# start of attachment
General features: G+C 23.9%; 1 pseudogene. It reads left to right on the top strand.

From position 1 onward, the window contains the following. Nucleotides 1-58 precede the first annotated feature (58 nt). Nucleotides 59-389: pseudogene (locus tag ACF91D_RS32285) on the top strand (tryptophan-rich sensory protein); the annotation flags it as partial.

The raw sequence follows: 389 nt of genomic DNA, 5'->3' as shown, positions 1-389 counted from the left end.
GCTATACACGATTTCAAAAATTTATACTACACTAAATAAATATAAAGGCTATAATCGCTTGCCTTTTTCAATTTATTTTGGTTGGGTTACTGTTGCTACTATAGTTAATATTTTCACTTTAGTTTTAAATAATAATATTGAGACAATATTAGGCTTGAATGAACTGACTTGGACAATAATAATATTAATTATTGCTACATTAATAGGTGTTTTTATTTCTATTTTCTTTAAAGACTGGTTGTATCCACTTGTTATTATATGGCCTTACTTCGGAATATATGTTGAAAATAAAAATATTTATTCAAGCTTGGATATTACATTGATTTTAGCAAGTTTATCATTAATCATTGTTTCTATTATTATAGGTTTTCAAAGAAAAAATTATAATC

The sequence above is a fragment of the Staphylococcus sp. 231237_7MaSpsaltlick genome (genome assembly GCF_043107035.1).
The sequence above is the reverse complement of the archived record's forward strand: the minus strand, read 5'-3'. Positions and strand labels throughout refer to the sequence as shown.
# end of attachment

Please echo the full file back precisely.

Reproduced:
General features: G+C 23.9%; 1 pseudogene. It reads left to right on the top strand.

From position 1 onward, the window contains the following. Nucleotides 1-58 precede the first annotated feature (58 nt). Nucleotides 59-389: pseudogene (locus tag ACF91D_RS32285) on the top strand (tryptophan-rich sensory protein); the annotation flags it as partial.

The raw sequence follows: 389 nt of genomic DNA, 5'->3' as shown, positions 1-389 counted from the left end.
GCTATACACGATTTCAAAAATTTATACTACACTAAATAAATATAAAGGCTATAATCGCTTGCCTTTTTCAATTTATTTTGGTTGGGTTACTGTTGCTACTATAGTTAATATTTTCACTTTAGTTTTAAATAATAATATTGAGACAATATTAGGCTTGAATGAACTGACTTGGACAATAATAATATTAATTATTGCTACATTAATAGGTGTTTTTATTTCTATTTTCTTTAAAGACTGGTTGTATCCACTTGTTATTATATGGCCTTACTTCGGAATATATGTTGAAAATAAAAATATTTATTCAAGCTTGGATATTACATTGATTTTAGCAAGTTTATCATTAATCATTGTTTCTATTATTATAGGTTTTCAAAGAAAAAATTATAATC

The sequence above is a fragment of the Staphylococcus sp. 231237_7MaSpsaltlick genome (genome assembly GCF_043107035.1).
The sequence above is the reverse complement of the archived record's forward strand: the minus strand, read 5'-3'. Positions and strand labels throughout refer to the sequence as shown.